Continuing on from my previous post about the Metro Los Angeles session last week, I felt the Wednesday afternoon session about the California High-Speed Rail was deserving of its own post.
On Wednesday afternoon at The Depot at Santa Ana, former California High-Speed Rail Authority (CAHSRA) board chairman and Anaheim Mayor Curt Pringle gave a presentation on the proposed project.
The California High-Speed Rail project, if built, will be United States’ first true high-speed rail line with the capability to travel up to 220 miles per hour along certain dedicated segments. At $43 billion, it also will be the most expensive infrastructure project in the nation’s history.
The 800-mile long line will run between San Francisco and Sacramento to San Diego, serving Central California, Los Angeles, Orange County and the Inland Empire in between.
Pringle started off his presentation by saying that as a proud conservative Republican, he supports infrastructure projects like high-speed rail. This was very striking as most conservatives and Republican lawmakers have come out strongly against this project with cost cited as the main reason.
Pringle posed three important questions people commonly ask when hearing about this project: Is it necessary? Can we afford it? What will be the impact?
When it comes to the question of necessity, he talked about how high-speed rail will bring forth economic and environmental benefits as well as serving as a more efficient transportation option.
It brings forth economic benefits as it will help create thousands of new jobs, spur new developments near stations and strengthen local and state economies through greater mobility. As for environmental benefits, high-speed rail can help take millions of cars off the streets and highways, significantly reduce greenhouse gas emissions and reduce our dependence on foreign oil.
High-speed rail serves as a better transportation option as it helps people get from point A to point B in almost record time. CAHSRA estimates that a trip between San Francisco and Los Angeles will take approximately 2-3 hours, which is about the same amount of time or less than a typical flight between the two cities. It provides a better alternative to buses, cars and even airlines with security increasingly tightening up at airports while the high-speed rail system will be ideal for people who wish to travel with less stringent security.
As for the safety of the system, Pringle also pointed out that high-speed rail lines in Japan and Europe have never experienced a single fatality nor any major accidents. The recent accident in China involving its high-speed rail system was the result of poor engineering work and is considered to be inferior compared to systems in other nations.
In addition, high-speed rail trainsets on the California high speed rail will be lightweight, running through corridors that are completely grade-separated and utilize state-of-the-art positive train control system to prevent any major accidents or collisions.
Regarding concerns about the cost of the project, Pringle stated that only capital investments such as the construction of the line itself will be paid for by taxpayers along with private investments. Once the line is in operation, no tax dollars will go towards maintenance or operations. He once again pointed to examples of the high-speed rail systems elsewhere in the world where the systems are self-sufficient and does not use any money from the government for any of its operations.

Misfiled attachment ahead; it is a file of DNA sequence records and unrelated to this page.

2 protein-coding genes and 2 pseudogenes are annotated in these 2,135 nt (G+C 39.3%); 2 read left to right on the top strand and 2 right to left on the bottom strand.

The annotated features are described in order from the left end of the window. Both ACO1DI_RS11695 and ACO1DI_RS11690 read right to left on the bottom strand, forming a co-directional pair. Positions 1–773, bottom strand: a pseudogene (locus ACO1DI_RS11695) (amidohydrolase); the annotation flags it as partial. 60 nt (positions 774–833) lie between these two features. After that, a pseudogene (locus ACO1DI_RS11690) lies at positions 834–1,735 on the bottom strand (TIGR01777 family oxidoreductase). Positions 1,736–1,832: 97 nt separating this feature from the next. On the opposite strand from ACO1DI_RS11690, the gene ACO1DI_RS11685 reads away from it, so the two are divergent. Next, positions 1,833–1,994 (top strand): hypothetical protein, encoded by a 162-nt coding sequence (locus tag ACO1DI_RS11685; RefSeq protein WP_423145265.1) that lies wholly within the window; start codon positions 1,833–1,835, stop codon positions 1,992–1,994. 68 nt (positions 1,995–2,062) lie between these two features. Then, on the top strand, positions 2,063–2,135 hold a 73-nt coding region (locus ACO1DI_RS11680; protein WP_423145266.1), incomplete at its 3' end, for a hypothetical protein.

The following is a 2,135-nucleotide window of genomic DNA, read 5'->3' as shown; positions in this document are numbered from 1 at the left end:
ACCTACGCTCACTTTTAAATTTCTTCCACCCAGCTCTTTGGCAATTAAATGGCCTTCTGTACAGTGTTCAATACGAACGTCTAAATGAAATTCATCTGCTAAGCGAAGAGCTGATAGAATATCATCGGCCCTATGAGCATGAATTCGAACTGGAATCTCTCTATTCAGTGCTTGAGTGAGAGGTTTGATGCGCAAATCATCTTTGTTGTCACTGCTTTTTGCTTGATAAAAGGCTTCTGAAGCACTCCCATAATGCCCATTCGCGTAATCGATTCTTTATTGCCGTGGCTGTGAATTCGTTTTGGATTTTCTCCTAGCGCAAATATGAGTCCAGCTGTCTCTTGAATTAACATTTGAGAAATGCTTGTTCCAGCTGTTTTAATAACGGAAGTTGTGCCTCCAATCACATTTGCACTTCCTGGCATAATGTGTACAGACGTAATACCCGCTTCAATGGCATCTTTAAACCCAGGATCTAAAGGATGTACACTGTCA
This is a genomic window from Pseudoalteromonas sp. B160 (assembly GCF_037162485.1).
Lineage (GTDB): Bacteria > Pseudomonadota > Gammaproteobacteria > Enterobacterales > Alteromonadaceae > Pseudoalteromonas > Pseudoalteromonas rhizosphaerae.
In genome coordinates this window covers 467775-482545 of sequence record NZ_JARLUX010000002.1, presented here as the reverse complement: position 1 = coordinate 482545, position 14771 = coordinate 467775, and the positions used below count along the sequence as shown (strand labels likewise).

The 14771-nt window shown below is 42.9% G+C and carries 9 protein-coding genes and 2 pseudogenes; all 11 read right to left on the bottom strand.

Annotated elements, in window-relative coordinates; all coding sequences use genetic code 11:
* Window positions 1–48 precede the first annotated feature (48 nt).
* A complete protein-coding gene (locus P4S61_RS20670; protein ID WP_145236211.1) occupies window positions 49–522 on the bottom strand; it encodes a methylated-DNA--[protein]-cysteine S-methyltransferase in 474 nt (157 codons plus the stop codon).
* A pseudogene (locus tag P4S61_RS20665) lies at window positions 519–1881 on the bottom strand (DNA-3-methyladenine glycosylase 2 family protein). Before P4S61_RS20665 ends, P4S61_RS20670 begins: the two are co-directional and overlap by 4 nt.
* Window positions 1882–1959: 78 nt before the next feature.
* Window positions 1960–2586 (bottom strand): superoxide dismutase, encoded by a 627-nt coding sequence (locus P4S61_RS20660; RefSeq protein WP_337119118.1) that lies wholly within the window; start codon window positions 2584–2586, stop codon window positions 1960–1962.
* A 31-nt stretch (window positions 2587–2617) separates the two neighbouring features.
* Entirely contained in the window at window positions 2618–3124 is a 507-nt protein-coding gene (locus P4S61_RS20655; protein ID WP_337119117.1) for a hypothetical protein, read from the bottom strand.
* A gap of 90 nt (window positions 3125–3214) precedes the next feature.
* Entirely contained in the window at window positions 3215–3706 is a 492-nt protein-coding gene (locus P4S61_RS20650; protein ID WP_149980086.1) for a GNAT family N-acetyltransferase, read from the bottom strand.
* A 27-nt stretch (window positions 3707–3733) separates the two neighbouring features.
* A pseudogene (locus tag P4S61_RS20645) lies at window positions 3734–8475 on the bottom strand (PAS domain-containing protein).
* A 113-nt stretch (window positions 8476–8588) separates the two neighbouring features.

Construction of the line is expected to begin next year in Central California, a mostly agricultural land where it is possible to place test tracks to test out the system before the system is built out in full to San Francisco and Sacramento to the north and Los Angeles and San Diego to the south. This is the only portion of the route where trains can run up to the maximum speed of 220 miles per hour.
Lastly, Pringle underscored the importance of building this line. Without the line, costly and unsustainable upgrades to the rest of our infrastructure will have to be made and those total costs will far exceed the cost of the entire high speed rail project itself. Not building the line will result in 9 additional runways having to be constructed in the state’s airports as well as adding 3,000 additional miles of freeway lanes. This will worsen the state’s infrastructure, the environment and the quality of life for residents.
During the Q and A session, I asked Pringle to elaborate more on what he stated earlier as a proud conservative Republican who supports this project despite most in his party fiercely opposed to the project and how he is one of the few Republicans to be supportive of this project. He told me that it’s really about who’s dumb and who’s smart about preparing for future challenges involving infrastructure. He also went on to say that people are really concerned about planning for the future and wish to see better transportation options as we go along.
I’m getting ready to wrap up this second and final week of the transportation academy mid-week. This week, we’ll be touring a Caltrans maintenance yard, a hydrogen fueling station and tour the Ports of Long Beach and Los Angeles. Check back later for recaps on both!